Editorial cartoon (11/8/2017)

It seems that every Republican member of Congress has been given the same script to use in firing off an op/ed column to their local newspaper: Federal tax overhaul is overdue.

No kidding. We can all agree — Democrats, Republicans and independents — that the federal tax code is broken and needs to be fixed — now. It's been more than 30 years since its last revision, which is far too long ago.

What's needed, though, is a genuine attempt to fix the tax code, removing all the inequities that have built up these past 30 years and making taxes fair for everyone. But that's not at all what Donald Trump and the Republican-controlled Congress proposed last week. Theirs is a plan that isn't reform at all, but a tax cut for corporations and the upper class masquerading as reform. And no matter how often they claim that it's a tax cut for the middle class — say it enough times and the people will believe it — it isn't.

Instead of reform, it's really yet another attempt to foist the "trickle-down" theory on an unsuspecting public — you know, the theory that has failed time and again since it was first introduced by Ronald Reagan in the 1980s. It's premised on a belief that when you cut taxes for the wealthy and big businesses, they automatically invest and hire more workers and all those wages and benefits trickle down to the middle class and below.

Trouble is, it has never worked that way. Studies have shown that for the most part, corporations use that extra money to buy back shares, increase dividends for stockholders and discover new ways to give their CEOs even more money.

Kansas Gov. Sam Brownback is the poster child for the failed trickle-down school of economics. Determined to show the rest of the world how it could really spur an economy, Brownback made significant tax cuts on upper incomes, and within two years the state was awash in debt and its middle and lower classes hadn't made any discernible gains from all that money that was supposed to come trickling down. He was politically embarrassed when his own fed-up Republican Party overrode his veto in order to restore higher taxes on the wealthy.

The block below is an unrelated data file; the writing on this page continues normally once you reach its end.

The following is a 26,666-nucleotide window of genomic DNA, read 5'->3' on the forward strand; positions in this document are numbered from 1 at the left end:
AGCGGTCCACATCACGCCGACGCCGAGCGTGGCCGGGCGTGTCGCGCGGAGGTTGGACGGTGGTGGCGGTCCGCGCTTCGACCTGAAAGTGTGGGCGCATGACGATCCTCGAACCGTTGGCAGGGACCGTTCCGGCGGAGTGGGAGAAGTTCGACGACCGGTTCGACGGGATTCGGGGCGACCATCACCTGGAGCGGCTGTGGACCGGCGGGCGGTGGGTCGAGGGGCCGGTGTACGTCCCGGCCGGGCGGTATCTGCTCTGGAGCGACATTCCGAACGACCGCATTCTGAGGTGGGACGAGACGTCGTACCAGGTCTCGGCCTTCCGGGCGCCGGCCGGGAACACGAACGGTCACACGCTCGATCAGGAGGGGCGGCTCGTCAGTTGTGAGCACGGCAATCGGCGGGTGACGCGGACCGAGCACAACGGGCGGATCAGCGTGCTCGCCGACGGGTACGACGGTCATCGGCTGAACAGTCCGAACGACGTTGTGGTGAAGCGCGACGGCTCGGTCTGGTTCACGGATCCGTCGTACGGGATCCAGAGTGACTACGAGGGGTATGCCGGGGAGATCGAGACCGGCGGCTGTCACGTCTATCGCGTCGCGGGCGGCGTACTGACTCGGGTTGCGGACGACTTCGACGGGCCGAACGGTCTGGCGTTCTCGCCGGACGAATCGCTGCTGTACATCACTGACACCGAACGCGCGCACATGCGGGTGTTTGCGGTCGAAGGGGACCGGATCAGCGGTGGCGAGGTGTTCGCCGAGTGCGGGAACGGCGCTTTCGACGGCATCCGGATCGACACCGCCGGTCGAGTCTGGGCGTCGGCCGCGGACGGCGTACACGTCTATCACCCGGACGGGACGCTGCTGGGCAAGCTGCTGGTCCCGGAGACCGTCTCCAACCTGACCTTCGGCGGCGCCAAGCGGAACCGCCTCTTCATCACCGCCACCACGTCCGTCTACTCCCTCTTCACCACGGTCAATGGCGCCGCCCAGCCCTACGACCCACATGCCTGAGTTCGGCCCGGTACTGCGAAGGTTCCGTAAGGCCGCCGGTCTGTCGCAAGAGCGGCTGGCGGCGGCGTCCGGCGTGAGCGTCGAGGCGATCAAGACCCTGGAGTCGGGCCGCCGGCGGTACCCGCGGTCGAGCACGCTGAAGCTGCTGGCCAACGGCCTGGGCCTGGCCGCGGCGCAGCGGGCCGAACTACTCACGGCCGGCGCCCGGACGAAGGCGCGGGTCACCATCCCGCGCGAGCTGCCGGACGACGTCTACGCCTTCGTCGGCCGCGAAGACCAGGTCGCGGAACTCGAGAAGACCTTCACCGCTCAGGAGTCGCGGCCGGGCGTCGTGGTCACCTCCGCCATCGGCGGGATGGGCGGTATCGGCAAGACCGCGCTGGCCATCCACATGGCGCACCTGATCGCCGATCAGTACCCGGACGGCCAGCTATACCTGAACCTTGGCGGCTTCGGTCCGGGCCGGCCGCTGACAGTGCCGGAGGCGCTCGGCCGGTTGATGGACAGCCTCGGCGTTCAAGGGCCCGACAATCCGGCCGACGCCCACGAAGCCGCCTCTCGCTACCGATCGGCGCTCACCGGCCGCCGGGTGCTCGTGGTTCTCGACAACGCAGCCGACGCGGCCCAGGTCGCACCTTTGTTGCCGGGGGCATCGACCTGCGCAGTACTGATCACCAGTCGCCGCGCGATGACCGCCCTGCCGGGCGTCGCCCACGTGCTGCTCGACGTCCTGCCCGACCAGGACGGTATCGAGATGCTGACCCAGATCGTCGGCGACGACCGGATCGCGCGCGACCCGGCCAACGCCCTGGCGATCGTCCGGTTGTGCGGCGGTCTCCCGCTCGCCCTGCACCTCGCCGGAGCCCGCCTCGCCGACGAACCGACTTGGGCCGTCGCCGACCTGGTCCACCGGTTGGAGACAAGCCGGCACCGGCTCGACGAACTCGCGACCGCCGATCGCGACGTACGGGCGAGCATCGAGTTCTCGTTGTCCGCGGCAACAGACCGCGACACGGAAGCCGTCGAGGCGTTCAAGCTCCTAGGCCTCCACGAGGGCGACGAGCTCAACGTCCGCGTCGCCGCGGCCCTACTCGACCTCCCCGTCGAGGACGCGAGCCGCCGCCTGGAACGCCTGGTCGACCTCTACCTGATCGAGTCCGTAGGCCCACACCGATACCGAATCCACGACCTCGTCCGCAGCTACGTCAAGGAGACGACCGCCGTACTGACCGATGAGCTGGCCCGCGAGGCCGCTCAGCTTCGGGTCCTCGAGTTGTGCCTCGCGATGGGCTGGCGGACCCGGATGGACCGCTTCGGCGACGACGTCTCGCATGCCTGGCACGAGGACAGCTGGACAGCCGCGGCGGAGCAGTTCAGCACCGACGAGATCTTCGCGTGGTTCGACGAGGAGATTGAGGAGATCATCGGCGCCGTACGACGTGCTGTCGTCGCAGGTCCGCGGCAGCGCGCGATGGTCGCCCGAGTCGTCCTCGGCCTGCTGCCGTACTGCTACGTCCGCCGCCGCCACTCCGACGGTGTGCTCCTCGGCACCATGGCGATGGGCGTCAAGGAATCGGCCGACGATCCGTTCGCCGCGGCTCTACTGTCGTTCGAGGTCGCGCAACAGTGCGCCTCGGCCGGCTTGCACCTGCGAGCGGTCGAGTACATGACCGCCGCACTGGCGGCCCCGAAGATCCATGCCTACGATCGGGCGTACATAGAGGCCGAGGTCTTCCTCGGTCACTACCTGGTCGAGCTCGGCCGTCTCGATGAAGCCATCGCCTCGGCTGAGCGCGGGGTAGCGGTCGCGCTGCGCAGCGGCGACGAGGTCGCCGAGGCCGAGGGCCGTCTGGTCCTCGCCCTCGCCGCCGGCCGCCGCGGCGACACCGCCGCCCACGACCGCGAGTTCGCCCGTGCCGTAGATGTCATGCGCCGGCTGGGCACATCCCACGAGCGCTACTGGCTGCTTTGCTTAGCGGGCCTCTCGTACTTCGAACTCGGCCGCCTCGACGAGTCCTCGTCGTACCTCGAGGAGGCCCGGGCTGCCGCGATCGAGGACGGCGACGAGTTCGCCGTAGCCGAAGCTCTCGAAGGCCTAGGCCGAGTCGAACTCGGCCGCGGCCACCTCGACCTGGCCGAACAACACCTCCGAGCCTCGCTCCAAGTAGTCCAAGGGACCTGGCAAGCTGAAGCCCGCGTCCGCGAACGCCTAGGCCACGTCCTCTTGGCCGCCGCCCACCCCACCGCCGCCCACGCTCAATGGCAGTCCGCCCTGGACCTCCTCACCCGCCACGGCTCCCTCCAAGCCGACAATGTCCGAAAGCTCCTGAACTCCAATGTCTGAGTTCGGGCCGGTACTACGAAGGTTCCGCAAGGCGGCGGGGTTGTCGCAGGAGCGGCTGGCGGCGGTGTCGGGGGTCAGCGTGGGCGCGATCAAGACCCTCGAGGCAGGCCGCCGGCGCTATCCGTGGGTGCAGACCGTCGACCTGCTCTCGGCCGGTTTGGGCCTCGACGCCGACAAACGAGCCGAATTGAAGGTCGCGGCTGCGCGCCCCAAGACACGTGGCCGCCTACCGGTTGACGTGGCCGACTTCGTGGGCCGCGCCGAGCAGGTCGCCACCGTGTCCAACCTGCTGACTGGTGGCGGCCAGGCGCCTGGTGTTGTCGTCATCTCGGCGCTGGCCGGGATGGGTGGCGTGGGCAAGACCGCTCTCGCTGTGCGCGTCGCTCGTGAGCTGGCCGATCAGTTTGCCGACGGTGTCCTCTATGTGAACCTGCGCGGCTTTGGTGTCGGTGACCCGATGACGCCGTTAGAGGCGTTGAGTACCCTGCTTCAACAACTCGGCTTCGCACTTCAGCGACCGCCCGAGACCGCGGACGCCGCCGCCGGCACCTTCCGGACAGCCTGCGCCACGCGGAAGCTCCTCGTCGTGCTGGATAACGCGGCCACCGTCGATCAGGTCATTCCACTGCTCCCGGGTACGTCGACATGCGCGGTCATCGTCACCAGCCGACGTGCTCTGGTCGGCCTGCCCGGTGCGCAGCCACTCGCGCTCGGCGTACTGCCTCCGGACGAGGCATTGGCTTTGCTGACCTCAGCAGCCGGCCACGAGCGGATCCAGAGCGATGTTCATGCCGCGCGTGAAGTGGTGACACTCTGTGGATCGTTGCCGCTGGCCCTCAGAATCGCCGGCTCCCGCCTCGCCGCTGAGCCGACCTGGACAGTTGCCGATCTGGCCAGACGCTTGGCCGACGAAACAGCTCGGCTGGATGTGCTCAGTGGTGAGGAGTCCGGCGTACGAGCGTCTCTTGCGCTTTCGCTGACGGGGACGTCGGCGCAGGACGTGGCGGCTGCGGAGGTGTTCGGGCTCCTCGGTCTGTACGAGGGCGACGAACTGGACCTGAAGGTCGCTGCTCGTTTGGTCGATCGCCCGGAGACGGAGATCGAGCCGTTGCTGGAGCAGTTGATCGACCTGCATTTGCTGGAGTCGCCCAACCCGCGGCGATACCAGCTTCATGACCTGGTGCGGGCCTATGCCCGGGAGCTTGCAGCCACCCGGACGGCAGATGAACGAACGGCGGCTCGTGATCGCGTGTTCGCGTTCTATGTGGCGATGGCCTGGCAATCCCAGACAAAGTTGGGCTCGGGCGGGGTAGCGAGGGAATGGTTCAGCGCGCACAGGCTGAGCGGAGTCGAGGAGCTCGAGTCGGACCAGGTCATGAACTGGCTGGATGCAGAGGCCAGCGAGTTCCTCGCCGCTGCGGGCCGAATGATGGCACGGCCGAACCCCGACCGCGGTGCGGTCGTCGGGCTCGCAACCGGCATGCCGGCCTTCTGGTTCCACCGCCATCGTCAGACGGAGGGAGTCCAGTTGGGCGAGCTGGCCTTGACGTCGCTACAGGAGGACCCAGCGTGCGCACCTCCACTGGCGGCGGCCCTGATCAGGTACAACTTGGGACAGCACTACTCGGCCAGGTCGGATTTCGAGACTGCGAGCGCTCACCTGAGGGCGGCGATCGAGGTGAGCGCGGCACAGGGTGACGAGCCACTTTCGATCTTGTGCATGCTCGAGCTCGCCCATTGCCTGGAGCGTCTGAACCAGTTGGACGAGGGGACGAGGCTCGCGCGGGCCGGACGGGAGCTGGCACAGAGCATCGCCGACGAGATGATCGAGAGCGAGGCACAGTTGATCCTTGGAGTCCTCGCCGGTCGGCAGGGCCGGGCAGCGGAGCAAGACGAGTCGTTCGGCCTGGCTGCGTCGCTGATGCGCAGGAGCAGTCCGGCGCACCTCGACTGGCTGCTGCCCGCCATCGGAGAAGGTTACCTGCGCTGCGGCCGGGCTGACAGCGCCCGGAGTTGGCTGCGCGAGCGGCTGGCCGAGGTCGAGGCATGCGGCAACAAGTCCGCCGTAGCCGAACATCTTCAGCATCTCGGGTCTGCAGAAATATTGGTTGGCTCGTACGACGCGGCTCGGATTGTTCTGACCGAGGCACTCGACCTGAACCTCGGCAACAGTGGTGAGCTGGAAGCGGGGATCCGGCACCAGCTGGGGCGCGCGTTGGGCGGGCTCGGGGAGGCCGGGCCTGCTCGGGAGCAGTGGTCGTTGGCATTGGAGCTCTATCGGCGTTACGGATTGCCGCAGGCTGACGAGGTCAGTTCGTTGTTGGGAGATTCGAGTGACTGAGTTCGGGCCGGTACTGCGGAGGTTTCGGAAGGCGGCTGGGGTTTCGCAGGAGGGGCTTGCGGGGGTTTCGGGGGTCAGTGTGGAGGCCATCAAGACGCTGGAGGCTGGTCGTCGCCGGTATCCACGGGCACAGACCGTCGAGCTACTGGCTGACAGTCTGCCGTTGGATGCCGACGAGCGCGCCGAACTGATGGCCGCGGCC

But Trump, House Speaker Paul Ryan and Senate Majority Leader Mitch McConnell are slow learners.

All three keep telling us, as do their colleagues who are writing all those cheery op/eds, that the time has come for tax reform, that this is a big tax cut for the middle class. Ryan is the worst of the lot, brashly contending that it's all aimed at helping the middle class.

Oregon Democratic Sen. Ron Wyden has labeled such talk a "middle-class con job."

Indeed, it is just that. There's no way that Congress can cut corporate taxes from 35 to 20 percent while also cutting some small-business taxes and not make up for that lost revenue by eating into middle-class tax provisions like deducting state sales and income taxes (important to Wisconsin's middle class) and reducing property tax and mortgage interest. Tax rates may be reduced, but middle-class taxes paid will change very little and in the case of an estimated 13 million Americans will actually increase.

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Just like the Republicans tried with their health care plan, their so-called tax reform is laden with gimmicks. What's needed is for members of both parties to sit down and do away with the loopholes that have been built into the system that allow corporations to escape taxes altogether, give faux political nonprofits tax-free money, and allow millionaires and billionaires to claim deductions that no members of the middle class can claim.

And let's not forget that big elephant in the room. How is it that at a time when the federal deficit is nearly $20 trillion we're even talking about reducing taxes that are going to leave a $1.5 trillion budget gap? Shouldn't we instead be reforming the system to make it more fair to all while maintaining the revenue stream to at least attempt to balance the budget?

Because, let's be honest, that trickle-down idea is never going to work.

Dave Zweifel is editor emeritus of The Capital Times. dzweifel@madison.com and on Twitter @DaveZweifel

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Dave is editor emeritus of The Capital Times.